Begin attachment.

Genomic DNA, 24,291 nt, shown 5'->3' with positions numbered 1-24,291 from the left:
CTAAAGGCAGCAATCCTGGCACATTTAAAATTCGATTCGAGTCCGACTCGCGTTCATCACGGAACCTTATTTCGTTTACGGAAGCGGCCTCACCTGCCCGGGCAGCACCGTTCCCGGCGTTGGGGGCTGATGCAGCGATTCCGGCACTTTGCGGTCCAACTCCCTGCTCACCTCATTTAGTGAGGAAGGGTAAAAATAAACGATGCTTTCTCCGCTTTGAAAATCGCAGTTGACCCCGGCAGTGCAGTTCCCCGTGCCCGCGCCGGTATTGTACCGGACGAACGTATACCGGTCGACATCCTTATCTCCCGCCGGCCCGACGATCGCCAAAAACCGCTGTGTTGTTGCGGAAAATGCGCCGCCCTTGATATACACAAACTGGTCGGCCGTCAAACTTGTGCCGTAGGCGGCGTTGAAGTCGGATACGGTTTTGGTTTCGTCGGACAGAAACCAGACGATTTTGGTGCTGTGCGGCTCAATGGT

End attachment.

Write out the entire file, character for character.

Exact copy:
Genomic DNA, 24,291 nt, shown 5'->3' with positions numbered 1-24,291 from the left:
CTAAAGGCAGCAATCCTGGCACATTTAAAATTCGATTCGAGTCCGACTCGCGTTCATCACGGAACCTTATTTCGTTTACGGAAGCGGCCTCACCTGCCCGGGCAGCACCGTTCCCGGCGTTGGGGGCTGATGCAGCGATTCCGGCACTTTGCGGTCCAACTCCCTGCTCACCTCATTTAGTGAGGAAGGGTAAAAATAAACGATGCTTTCTCCGCTTTGAAAATCGCAGTTGACCCCGGCAGTGCAGTTCCCCGTGCCCGCGCCGGTATTGTACCGGACGAACGTATACCGGTCGACATCCTTATCTCCCGCCGGCCCGACGATCGCCAAAAACCGCTGTGTTGTTGCGGAAAATGCGCCGCCCTTGATATACACAAACTGGTCGGCCGTCAAACTTGTGCCGTAGGCGGCGTTGAAGTCGGATACGGTTTTGGTTTCGTCGGACAGAAACCAGACGATTTTGGTGCTGTGCGGCTCAATGGT